Originally published in September 2012
I had begun to think of this room as the ‘Yellow room’. Subconsciously we give things names. It had become a second home to us in a move nobody wanted to make. We would arrive early in the morning and find a vacant spot by the window seats and sit down, contemplating why we were here, staring at the walls painted a cheerful, buttercup yellow, offset by the white wooden fittings; the empty bookshelf, the windowsills beneath the large sash windows, the seats—single, twos and threes.
Within a few moments we ventured down the corridor to my father’s room. We’d place our bags quietly beside his bed, arrange the chairs and settle ourselves to stay close to him for the rest of the day. Most of the time he was asleep, just like the other patients in this ward. But this was unlike any other ward in the hospital—it was a departure lounge; a place of surrender, the end of the battle with terminal illness. Each patient was quietly slipping away. Visitors were, for the most part, quiet too. What does one say when they witness the process of dying? Room after room was silent.
Every few hours I returned to the yellow room—the plaque on the door read ‘Family Room’—a cruel irony for families about to lose a member. For the past three days, the silence was broken; there were raised voices, and the room was filled with conversations that sounded like questions, regrets, anger, and desperation. In the morning, around four members of a new family arrived, which grew to an average of ten by the afternoon. Sometimes they all spoke at once, then they’d fall silent for a few moments and begin their discussions again.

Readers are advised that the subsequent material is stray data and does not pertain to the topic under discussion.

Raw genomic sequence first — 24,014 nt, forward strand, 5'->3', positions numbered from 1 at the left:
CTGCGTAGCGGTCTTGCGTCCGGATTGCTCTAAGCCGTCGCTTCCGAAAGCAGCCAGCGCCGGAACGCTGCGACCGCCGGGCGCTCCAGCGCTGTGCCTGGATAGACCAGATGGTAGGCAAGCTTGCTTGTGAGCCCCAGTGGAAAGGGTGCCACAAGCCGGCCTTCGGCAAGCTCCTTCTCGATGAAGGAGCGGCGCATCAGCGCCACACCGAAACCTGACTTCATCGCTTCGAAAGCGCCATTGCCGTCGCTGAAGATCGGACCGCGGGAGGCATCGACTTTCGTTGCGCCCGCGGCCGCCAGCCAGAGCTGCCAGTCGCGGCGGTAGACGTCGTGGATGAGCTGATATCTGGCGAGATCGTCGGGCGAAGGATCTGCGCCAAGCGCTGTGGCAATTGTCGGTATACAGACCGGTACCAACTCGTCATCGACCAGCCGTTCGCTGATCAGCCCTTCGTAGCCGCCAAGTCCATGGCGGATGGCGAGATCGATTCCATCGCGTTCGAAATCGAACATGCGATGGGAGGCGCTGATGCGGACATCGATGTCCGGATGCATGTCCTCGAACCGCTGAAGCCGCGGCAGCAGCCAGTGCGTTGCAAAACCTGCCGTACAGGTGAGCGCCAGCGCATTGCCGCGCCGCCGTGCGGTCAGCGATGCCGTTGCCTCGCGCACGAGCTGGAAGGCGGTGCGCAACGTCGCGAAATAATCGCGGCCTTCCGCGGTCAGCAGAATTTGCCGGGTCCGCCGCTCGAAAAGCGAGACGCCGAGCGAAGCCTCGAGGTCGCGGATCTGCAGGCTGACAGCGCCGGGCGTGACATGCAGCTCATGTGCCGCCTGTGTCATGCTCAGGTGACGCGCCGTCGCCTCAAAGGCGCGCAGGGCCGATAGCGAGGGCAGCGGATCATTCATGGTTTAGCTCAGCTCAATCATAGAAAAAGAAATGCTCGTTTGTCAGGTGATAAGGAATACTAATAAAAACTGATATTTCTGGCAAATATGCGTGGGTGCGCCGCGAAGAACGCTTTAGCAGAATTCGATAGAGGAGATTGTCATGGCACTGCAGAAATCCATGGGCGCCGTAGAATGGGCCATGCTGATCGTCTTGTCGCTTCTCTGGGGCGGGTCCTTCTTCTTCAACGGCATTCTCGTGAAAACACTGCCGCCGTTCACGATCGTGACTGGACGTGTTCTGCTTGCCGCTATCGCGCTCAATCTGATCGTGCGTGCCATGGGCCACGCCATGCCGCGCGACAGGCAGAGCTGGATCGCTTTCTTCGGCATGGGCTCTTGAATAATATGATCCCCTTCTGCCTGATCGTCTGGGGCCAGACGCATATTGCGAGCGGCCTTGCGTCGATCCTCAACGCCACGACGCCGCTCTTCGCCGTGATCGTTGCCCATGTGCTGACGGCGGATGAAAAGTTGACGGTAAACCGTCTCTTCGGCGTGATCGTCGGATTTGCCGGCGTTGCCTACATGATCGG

One young girl, probably in her late teens, sobbed aloud and spoke in bitter, short inflections. She cradled a baby girl in her arms, and set her gaze on her as her tears fell on the baby’s hair. Often, one of the older ladies, who sat with her husband, would take the baby from her and feed her a bottle or bob her up and down the yellow room. I didn’t recognise their language and guessed it was Greek, or from an Eastern European country, perhaps. What did it matter—anguish is a common language—everyone around could understand their pain. Over those three days, elderly relatives came in too; we smiled at each other, but there was no other communication. The rest of the family never made any eye contact, we never spoke.